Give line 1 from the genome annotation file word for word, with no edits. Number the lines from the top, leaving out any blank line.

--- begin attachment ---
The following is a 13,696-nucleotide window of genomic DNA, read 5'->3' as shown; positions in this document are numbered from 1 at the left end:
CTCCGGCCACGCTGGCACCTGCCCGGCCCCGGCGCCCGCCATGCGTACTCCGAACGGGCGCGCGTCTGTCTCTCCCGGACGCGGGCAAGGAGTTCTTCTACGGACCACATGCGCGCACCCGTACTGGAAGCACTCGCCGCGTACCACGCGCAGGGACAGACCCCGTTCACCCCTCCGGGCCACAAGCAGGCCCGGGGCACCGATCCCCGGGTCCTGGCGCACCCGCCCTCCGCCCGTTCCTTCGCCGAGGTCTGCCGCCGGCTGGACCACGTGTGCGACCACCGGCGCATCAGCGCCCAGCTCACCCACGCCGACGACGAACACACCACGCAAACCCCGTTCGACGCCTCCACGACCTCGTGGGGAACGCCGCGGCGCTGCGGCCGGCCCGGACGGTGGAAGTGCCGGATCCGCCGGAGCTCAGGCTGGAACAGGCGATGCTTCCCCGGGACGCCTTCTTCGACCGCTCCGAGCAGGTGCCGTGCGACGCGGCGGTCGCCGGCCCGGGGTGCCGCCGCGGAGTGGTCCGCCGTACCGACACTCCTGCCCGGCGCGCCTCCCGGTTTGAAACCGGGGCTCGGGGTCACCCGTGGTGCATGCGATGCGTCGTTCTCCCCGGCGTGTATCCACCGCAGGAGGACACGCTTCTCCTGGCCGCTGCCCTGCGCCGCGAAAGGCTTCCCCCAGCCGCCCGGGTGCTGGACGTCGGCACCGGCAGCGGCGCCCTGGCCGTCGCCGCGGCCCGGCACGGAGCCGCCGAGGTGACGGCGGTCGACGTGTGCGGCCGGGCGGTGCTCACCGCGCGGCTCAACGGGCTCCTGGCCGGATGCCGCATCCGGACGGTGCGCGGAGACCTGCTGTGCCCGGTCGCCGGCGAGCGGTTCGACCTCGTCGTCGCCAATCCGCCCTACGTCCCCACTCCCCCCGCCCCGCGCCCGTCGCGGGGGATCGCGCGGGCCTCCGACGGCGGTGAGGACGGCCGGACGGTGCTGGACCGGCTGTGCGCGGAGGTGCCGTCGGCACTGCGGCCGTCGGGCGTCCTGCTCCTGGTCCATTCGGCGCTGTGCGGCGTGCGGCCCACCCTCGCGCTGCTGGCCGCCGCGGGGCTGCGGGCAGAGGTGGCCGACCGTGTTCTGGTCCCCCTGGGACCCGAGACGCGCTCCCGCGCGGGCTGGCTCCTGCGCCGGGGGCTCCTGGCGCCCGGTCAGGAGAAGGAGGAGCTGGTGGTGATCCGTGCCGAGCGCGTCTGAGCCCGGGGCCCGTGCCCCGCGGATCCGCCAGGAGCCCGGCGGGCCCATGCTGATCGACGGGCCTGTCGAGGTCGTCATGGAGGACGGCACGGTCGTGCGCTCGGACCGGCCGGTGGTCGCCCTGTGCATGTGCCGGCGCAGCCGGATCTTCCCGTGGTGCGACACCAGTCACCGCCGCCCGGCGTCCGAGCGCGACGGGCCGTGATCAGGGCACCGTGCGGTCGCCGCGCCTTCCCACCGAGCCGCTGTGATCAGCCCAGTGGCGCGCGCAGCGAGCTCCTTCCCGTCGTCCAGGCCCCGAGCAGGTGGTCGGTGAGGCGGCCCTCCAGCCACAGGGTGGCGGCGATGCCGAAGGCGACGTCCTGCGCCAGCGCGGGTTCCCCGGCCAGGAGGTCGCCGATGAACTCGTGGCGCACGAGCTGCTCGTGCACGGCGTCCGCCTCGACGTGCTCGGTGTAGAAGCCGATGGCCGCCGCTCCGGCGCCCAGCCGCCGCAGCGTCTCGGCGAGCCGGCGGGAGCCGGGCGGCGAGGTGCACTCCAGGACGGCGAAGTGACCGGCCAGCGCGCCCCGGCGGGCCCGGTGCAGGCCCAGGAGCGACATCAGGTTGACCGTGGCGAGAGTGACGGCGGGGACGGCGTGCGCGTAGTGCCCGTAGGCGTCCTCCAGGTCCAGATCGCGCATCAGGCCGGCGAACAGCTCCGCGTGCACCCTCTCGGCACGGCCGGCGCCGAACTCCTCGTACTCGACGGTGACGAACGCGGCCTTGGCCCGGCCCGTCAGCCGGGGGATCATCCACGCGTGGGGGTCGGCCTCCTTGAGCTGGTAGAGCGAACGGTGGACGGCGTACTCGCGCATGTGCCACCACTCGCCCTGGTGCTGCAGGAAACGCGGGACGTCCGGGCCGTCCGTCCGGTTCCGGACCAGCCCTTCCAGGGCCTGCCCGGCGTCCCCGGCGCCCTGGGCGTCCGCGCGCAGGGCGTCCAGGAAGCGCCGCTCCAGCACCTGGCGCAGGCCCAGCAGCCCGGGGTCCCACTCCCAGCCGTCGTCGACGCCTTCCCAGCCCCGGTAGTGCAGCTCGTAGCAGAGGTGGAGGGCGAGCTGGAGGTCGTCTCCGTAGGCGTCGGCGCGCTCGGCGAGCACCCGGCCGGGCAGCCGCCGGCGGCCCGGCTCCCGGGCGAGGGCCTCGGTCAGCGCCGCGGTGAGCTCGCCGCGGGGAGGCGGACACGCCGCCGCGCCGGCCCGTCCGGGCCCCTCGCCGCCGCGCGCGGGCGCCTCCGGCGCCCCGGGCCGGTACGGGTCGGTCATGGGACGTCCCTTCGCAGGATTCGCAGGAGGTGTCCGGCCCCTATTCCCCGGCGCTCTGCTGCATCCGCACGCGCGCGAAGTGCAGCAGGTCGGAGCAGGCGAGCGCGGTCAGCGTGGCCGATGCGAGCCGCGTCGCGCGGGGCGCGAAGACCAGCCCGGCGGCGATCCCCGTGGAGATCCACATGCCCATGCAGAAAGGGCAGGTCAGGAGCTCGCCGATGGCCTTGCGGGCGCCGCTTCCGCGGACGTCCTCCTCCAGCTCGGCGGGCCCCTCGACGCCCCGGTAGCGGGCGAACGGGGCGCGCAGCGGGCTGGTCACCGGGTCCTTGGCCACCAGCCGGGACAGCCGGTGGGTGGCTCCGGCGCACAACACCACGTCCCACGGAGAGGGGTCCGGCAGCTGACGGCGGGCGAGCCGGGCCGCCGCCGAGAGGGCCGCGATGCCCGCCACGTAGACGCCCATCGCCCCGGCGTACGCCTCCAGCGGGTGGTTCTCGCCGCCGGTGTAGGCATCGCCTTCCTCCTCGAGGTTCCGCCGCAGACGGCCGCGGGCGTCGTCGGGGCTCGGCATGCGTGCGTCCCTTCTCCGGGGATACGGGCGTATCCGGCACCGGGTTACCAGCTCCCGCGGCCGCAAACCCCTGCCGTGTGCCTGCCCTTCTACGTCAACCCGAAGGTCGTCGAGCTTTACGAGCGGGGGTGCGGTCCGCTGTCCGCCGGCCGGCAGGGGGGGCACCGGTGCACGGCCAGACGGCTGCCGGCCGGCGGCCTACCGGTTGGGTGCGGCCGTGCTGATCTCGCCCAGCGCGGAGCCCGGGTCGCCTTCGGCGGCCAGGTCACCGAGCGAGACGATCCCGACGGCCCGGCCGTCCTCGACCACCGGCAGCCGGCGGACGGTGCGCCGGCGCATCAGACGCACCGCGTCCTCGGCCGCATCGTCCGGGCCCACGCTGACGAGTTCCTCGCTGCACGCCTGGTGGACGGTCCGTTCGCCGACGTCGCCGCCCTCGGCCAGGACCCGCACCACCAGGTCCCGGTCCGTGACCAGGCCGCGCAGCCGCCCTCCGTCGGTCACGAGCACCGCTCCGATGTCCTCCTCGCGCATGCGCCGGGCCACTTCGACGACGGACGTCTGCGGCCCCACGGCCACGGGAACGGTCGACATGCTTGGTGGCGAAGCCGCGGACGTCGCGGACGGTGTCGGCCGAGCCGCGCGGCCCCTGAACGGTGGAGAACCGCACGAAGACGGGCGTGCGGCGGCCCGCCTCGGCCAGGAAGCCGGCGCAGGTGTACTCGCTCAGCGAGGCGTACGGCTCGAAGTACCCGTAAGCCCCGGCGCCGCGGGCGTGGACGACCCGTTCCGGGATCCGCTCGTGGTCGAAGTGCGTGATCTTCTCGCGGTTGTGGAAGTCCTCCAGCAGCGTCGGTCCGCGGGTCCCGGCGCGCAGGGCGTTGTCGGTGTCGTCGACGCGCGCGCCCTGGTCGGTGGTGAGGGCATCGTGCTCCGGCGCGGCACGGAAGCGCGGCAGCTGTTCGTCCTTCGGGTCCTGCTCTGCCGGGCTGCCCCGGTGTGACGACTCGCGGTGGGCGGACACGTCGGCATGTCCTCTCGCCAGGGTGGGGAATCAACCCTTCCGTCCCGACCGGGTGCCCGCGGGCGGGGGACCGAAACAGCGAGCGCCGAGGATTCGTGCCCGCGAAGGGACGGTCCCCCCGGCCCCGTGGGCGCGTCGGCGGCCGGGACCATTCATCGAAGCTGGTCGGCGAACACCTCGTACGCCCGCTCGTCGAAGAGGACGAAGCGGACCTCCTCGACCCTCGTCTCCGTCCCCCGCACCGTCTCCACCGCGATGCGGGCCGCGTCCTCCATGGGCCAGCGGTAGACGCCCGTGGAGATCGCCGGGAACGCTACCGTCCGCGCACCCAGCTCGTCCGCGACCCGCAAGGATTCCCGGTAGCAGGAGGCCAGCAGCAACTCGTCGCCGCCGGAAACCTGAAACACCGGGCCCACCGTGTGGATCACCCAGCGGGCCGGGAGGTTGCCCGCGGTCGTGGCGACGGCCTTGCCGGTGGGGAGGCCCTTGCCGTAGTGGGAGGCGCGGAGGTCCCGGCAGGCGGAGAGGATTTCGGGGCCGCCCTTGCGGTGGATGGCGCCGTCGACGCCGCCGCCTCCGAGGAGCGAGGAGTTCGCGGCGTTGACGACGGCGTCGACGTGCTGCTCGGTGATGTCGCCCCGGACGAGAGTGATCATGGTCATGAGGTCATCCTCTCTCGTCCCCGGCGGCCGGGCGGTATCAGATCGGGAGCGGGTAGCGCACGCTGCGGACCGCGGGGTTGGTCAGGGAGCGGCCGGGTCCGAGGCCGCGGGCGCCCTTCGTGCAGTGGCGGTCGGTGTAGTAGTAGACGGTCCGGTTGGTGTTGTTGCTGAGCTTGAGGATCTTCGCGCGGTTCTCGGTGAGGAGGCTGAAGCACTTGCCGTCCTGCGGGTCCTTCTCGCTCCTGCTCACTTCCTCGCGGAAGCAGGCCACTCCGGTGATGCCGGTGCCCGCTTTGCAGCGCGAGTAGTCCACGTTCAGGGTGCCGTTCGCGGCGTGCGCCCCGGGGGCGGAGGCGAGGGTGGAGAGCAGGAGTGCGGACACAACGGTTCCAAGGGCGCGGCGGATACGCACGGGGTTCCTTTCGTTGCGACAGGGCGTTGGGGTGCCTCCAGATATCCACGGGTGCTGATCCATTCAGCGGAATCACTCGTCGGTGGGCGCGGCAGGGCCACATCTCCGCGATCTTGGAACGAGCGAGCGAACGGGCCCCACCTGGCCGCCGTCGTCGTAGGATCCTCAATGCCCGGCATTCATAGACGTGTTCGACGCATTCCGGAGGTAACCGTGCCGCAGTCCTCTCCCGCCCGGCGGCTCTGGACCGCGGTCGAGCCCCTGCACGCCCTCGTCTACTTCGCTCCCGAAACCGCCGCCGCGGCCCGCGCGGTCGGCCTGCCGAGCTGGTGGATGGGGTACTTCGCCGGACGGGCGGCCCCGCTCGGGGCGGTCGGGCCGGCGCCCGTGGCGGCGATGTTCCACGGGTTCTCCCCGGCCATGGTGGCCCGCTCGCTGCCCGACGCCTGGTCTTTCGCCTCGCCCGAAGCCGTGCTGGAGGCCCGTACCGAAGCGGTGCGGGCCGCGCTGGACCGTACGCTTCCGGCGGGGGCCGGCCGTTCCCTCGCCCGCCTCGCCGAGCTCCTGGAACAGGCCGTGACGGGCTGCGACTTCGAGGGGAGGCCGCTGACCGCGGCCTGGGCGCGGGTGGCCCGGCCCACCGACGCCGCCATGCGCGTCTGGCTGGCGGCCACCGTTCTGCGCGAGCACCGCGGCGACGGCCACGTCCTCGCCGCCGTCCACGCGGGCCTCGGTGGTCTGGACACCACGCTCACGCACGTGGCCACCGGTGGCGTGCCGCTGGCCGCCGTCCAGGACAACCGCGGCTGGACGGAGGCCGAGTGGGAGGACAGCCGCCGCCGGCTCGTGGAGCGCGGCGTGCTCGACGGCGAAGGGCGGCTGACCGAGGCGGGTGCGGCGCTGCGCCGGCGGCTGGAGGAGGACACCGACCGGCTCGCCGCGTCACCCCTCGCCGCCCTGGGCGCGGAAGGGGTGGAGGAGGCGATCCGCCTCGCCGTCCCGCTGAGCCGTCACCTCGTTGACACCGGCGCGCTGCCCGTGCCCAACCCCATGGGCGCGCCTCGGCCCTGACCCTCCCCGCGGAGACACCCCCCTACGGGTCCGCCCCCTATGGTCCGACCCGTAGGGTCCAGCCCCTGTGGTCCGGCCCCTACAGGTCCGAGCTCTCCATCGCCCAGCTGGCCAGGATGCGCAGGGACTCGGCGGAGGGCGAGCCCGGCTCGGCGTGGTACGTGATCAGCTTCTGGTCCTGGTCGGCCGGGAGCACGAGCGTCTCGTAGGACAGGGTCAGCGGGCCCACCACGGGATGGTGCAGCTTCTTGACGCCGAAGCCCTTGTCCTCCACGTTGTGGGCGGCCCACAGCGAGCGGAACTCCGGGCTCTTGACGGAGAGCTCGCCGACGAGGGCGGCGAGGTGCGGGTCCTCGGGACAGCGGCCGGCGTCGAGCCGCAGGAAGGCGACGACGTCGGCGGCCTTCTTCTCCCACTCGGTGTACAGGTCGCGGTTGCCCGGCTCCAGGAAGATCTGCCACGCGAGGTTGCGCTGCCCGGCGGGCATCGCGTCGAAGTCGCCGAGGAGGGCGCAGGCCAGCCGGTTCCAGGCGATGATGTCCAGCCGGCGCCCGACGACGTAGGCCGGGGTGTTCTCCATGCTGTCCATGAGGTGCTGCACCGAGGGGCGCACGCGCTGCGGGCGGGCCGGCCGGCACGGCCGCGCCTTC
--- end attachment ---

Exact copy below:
The following is a 13,696-nucleotide window of genomic DNA, read 5'->3' as shown; positions in this document are numbered from 1 at the left end: